How to Write an Enneagram 3 Character

One of the hardest things about writing characters is making sure they’re different enough from each other that a reader can tell them apart. There are multiple ways to do this: base them on real people, give them qualities of different animals or elements, use a personality typing system, make it up as you go and hope it works. 

The Enneagram personality typing system is one of the easiest ways to effectively differentiate characters because it’s based around motivations, and motivations in characters create conflicts. In this series of articles, you’ll find high level tips for how to create characters based on Enneagram Types, this one focusing on Type Three.

Threes want to be the best.

Threes are known as “the achiever” because they’re frequently striving for advancement and trying to be the best. It doesn’t matter what they’re the best at—Threes have a wide variety of interests—but whatever they’re doing, Threes are going to try to be the best at it. Not only, though, do they want to be the best, they want everyone else to know they’re the best. Other types (like One or Five) might be content to quietly know they’re the best and avoid the limelight, but Threes thrive on external validation.

Threes seek affirmation.

Everyone wants affirmation from others to some degree, but Threes live and breathe the praise and admiration of others. This can lead them to change who they are and how they present themselves to garner more affirmation and validation. It can also lead them to be unnecessarily competitive and combative, arguing and competing with anyone about anything just to prove that they’re the best and get that external affirmation. They don’t necessarily need to be liked, they just need to be validated somehow—whether through fear or respect or adoration or affection.

You’ll often find Threes in fiction with crowds of adoring fans or at the head of a gang or an angry mob—whatever will get them the most praise and affirmation.

Threes motivate and empower others.

While Type Threes want to make sure they themselves are the best, they also want the people around them to be the best, too. A Three’s friends reflect back on them, so they’ll push and encourage “their people” to also be the best—or at least appear that way. But there’s a limit to this: no one else can outshine the Three, and the Three’s values are always right, no matter what other characters want.

So how do you write an Enneagram Three?

In fiction, Enneagram Threes are most often full of themselves and toxic to anyone and everyone around them. No one will stop them on their climb to the top, and they have no remorse over who they have to crush to get there. Their way is the best way, and everyone else is stupid. Threes have big goals and will stop at nothing to achieve them, making sure people along the way know about their success. They’re the Tony Starks and Don Drapers and Rachel Berrys of the world—neither hero nor villain, just self-serving and ambitious. Great for moving the plot forward.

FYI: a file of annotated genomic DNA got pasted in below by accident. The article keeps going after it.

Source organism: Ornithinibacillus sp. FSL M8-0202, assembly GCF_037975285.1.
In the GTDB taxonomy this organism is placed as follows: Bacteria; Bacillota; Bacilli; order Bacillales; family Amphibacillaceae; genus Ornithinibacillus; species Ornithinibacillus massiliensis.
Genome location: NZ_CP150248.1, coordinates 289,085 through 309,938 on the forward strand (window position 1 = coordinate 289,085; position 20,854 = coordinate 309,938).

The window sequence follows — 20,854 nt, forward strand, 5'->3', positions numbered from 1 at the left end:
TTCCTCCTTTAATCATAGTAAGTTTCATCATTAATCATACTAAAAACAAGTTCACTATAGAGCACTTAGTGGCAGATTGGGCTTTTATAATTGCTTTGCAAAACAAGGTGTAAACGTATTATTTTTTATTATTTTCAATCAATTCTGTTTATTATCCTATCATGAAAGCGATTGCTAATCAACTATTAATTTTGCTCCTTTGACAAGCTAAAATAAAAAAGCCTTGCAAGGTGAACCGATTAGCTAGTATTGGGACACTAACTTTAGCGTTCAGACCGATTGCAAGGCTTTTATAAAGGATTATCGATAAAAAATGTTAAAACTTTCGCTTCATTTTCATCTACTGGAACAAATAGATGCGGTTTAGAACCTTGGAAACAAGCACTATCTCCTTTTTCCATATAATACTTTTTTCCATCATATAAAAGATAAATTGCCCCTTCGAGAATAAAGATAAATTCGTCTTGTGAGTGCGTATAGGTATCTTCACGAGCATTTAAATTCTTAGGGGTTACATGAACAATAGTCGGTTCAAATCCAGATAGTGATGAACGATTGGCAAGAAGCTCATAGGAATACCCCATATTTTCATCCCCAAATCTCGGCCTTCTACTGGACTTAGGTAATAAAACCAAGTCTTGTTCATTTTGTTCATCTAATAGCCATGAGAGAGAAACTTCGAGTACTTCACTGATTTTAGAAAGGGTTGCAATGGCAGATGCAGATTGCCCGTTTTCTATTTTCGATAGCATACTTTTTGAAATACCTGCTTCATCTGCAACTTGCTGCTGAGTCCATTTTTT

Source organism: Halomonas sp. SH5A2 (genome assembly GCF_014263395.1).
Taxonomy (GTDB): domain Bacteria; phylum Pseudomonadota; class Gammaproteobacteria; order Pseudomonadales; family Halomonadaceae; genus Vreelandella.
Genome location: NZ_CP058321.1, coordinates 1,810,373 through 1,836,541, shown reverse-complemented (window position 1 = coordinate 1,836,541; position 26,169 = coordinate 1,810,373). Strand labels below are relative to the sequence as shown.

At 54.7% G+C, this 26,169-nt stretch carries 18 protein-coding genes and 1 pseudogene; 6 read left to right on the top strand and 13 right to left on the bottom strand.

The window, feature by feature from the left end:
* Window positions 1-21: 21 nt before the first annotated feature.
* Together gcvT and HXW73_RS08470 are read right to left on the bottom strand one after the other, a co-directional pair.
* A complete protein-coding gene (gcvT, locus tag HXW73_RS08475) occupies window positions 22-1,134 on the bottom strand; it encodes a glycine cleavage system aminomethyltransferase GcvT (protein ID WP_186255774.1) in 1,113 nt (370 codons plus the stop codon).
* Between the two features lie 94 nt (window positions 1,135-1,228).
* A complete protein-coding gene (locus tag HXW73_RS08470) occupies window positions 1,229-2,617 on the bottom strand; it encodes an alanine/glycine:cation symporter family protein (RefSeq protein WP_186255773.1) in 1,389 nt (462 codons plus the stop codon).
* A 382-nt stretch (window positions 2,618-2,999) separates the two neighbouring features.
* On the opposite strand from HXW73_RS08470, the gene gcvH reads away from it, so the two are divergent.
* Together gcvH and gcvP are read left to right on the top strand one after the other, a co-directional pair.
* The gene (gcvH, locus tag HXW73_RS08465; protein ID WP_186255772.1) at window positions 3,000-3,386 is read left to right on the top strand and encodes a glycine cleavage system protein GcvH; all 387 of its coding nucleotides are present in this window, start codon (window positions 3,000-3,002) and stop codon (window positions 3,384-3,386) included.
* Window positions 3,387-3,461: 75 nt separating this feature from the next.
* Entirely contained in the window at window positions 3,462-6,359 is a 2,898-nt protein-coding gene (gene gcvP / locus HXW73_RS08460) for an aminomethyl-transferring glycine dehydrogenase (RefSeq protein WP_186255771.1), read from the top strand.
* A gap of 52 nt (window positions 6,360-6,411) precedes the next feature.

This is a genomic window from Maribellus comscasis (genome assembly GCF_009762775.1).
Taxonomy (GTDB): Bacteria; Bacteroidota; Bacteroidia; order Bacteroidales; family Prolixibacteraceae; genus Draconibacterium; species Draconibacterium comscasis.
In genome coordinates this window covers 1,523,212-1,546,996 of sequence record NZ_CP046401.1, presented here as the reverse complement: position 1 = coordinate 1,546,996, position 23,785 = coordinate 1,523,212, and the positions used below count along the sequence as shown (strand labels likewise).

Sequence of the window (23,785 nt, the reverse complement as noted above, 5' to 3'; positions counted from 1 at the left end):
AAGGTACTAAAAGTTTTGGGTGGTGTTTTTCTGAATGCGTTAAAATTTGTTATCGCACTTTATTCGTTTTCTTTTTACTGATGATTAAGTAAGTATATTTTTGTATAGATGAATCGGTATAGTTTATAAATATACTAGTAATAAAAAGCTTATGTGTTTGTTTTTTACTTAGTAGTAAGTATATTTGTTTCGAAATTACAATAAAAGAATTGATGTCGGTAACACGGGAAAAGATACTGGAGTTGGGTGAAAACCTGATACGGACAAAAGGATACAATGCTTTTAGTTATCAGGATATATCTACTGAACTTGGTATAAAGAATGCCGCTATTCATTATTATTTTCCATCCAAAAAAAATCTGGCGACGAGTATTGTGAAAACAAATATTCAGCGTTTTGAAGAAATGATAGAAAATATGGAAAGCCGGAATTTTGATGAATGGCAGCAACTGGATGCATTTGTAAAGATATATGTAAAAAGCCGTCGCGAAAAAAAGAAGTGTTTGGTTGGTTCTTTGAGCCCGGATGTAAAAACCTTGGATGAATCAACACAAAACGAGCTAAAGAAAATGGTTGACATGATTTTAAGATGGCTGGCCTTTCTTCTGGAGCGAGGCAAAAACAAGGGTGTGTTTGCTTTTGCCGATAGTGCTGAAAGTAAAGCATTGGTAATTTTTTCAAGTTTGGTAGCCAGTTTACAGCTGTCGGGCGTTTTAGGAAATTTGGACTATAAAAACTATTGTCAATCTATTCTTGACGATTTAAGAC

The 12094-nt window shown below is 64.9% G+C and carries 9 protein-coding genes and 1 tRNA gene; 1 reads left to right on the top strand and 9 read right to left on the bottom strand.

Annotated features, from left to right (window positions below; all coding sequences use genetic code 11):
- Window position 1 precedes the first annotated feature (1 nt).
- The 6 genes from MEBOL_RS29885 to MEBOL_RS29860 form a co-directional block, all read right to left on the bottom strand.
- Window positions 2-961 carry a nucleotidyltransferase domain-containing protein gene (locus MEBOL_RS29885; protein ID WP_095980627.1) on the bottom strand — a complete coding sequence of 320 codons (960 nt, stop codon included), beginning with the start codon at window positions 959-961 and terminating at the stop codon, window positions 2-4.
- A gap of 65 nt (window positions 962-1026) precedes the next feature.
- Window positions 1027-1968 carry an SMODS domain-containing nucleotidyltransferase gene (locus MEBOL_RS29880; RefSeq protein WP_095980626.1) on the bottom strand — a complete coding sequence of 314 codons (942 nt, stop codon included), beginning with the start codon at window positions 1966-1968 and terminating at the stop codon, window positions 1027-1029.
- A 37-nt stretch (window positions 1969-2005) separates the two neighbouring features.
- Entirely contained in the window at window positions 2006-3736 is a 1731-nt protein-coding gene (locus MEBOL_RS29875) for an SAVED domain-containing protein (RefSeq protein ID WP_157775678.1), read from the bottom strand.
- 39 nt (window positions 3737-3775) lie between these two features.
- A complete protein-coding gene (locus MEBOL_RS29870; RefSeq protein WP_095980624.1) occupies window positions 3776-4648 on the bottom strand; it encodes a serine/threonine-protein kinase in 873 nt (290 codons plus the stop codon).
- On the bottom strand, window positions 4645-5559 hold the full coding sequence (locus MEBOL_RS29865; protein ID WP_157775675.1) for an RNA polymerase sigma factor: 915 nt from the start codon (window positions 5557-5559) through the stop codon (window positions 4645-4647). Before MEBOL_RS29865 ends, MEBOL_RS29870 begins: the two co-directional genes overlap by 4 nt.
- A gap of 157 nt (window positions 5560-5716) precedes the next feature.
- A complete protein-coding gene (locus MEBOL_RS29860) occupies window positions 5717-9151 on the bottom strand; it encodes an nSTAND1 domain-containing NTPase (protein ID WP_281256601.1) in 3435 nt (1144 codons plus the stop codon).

The important thing to remember when writing an Enneagram Three is that even if their outward appearance and interests may change, their motivations most likely won’t. A good character arc for a Three involves going from being out of touch with their own feelings and seeking too much external validation to being self-assured with high self-esteem, or going from cruel and superior to gracious and benevolent. But with either of these arcs, the Three character will continue to want to be the best, will continue to seek validation, and will continue to compete—just hopefully in a healthier and less toxic way.

A good way to let a Three character shine without giving them relationship conflicts is to put them in a plot revolving around competition, where they can be the best and gain affirmation and adoration in a healthier way. A Three not in competition with someone will create competition so that they can win. Usually that doesn’t turn out so well for other characters.

To avoid stereotypical Three characters, give your Three a couple of people that they care deeply about and work to help succeed. Think Tony Stark after he adopts Peter Parker or Rachel Green helping her friends make good impressions.

You can also let your Three not care about things. Draco Malfoy wouldn’t care about being the best humanitarian, and Rachel Berry wouldn’t care about being the best hot dog seller in New York. Threes aren’t just blind ambition machines—like anyone, there are things they care about and things they don’t. But once they have even the slightest reason to care about something, you can bet they’ll start figuring out how to win at it.

For more information on how to write an Enneagram Three character and a deep dive into what it looks like to have an Enneagram Three in a story, check out To Trope or Not to Trope’s episode on writing Enneagram Three characters, available on Spotify, Apple Podcasts, and anywhere you listen to podcasts.